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Group has three months to raise over $1.4 million to save open space at base of Little Cottonwood Canyon

Posted at 5:59 PM, Feb 28, 2020
and last updated 2020-02-28 20:07:18-05

COTTONWOOD HEIGHTS, Utah — The race is on to save a piece of land near the base of Little Cottonwood Canyon in Cottonwood Heights.

The 26-acre piece of open space, with access to the Bonneville Shoreline Trail, is used as a running, biking and walking trail.

“It’s beautiful, its quiet. It’s a little part of nature that we don’t have 50 feet away,” Wendy Elkington said on her mid-morning run.

The untouched area has been zoned for residential development. This summer, 11 lots could be cleared if the Utah Open Lands grassroots effort to save the land comes up short.

“I feel the importance of protecting this property,” said Wendy Fisher, the executive director of Utah Open Lands.

The group has until June 1 to come up with the money to purchase the land. The area appraised for more than $3.8 million, but the owners Rola V Ltd and LC Canyon Partners LLC have agreed to cut the purchase price by more than $800,000 if it can be preserved.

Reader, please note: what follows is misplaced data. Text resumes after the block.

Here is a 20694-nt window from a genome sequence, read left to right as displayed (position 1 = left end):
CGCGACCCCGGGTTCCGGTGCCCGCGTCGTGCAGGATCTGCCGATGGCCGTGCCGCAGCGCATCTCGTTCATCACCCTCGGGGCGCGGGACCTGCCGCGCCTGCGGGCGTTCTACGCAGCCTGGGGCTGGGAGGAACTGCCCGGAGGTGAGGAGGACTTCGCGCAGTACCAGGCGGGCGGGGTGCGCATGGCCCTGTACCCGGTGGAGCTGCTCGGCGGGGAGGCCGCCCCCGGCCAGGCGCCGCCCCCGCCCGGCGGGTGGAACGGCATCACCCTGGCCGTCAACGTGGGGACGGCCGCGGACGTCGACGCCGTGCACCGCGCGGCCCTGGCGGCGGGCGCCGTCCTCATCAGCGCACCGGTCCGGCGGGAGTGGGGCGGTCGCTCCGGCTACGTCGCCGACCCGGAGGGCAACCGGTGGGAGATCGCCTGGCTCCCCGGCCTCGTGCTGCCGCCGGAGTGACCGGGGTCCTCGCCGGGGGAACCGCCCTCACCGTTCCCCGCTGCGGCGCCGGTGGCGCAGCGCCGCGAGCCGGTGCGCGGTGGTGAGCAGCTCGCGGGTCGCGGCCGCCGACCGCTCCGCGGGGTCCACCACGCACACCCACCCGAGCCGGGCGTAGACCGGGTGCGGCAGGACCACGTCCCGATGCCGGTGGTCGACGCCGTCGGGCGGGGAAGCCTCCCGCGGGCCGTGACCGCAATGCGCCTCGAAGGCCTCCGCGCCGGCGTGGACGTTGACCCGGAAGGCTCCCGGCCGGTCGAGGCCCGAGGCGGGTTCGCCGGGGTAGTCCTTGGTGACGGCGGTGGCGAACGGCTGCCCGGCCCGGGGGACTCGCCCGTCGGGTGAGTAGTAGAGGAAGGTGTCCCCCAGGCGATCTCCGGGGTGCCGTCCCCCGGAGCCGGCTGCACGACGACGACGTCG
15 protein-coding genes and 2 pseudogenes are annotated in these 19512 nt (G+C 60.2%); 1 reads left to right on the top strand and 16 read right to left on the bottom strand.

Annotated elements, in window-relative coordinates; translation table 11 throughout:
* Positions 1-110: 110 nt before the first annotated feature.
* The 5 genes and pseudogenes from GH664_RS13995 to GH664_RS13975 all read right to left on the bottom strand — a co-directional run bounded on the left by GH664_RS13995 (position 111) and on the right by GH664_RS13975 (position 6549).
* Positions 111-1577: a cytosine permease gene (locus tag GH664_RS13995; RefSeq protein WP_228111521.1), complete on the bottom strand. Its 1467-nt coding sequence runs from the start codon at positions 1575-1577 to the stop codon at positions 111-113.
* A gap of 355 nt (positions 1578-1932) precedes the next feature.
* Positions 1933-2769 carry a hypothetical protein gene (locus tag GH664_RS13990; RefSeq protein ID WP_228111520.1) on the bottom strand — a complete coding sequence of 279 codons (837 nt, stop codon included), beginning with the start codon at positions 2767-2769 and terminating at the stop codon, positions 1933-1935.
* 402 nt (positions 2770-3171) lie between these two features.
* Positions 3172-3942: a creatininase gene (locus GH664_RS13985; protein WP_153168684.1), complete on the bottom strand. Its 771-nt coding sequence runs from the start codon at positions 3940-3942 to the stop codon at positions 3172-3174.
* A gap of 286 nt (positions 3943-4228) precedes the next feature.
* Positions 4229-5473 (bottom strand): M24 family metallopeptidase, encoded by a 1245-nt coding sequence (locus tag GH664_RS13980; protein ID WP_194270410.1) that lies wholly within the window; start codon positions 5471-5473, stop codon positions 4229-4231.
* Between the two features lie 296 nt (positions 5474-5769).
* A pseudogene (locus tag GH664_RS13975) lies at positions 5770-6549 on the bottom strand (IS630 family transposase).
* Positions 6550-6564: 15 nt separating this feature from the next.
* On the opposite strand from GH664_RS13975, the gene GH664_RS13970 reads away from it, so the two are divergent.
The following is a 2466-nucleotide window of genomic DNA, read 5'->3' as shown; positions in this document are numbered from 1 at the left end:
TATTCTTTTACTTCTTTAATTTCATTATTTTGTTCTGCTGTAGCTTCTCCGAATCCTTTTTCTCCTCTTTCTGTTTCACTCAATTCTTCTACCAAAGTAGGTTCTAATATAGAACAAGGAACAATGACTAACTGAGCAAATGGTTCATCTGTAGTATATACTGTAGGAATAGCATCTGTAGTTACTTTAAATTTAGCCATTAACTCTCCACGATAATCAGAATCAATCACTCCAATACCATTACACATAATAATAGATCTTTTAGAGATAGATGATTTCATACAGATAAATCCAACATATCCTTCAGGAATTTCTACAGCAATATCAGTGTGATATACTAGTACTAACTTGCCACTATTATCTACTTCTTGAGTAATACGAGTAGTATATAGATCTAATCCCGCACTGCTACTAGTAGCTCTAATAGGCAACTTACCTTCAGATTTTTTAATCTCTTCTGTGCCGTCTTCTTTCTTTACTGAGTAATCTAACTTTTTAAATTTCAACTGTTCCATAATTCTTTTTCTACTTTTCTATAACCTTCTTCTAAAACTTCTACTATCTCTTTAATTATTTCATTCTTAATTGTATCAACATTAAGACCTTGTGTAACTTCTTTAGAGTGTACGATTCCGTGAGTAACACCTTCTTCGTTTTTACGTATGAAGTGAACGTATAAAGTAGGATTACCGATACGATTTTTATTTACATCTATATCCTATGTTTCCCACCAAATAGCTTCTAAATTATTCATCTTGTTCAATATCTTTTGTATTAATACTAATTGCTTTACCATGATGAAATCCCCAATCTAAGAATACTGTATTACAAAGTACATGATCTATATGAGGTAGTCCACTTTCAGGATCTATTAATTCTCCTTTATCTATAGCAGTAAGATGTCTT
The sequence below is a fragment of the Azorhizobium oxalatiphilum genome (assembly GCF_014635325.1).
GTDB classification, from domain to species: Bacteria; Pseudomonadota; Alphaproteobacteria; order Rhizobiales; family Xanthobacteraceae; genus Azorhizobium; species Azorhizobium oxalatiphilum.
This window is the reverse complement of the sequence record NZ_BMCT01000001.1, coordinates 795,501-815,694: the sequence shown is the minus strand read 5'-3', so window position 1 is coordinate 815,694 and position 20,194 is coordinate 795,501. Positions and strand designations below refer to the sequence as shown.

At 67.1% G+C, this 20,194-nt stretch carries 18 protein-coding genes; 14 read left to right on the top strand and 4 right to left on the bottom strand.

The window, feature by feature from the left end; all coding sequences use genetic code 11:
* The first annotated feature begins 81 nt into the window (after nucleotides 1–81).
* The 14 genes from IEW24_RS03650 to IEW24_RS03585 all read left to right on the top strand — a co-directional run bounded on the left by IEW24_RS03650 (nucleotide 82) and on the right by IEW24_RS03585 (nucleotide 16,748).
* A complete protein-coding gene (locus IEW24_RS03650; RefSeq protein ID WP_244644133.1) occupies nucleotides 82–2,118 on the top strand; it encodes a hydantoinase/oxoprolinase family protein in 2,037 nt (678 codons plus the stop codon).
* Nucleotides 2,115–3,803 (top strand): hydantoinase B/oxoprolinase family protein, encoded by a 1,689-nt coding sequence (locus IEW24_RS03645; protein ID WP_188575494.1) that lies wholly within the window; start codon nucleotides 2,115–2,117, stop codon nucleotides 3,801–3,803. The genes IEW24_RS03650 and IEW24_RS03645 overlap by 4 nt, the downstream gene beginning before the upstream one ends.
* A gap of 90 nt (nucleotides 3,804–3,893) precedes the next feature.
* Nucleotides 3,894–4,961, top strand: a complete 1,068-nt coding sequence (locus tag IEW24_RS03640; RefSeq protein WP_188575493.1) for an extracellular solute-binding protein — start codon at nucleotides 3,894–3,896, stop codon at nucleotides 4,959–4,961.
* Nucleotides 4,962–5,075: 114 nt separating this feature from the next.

“At the final zoning hearing when Carl Fisher from Save our Canyons spoke against us, I promised him I would try to find a way to both reward property owners and keep the property undisturbed. Wendy Fisher is helping my promise come true,” said Grant Kesler, manager of LC Canyon Partners.

The City of Cottonwood Heights offered up $1 million for the conservation effort.

“As a city that’s basically built out, it’s critical that we do our part to preserve what little is left. Especially in our foothills,” Mayor Mike Peterson said, “They’re not making any more open space... When it’s gone, it’s gone.”

Utah Open Lands has secured a $500,000 grant from the LeRay McAllister Critical Lands fund. The remaining almost $1.5 million dollars needs to be raised before the June deadline.

Every dollar is going to make a difference, Fisher said.

People who love the trail, like Elkington, are eager to help.

“You're darn right I will. I certainly will and I know a lot of my neighbors will too,” she said.

Finding the balance between growth and preservation is key as more people continue to call Utah home, Fisher said.

“Part of the economic values that we have here in the state are dependent on preserving places like this,” she said.

If successful, this will be beneficial for generations to come, Peterson said.

“It’s also important that this piece will serve as a trail head connection for the Bonneville Shoreline Trail. We’re hopeful others step forward and support Utah Open Lands and protect this incredible piece of open space. It’s a small price to pay to protect this unique parcel for future generations,” Peterson said.

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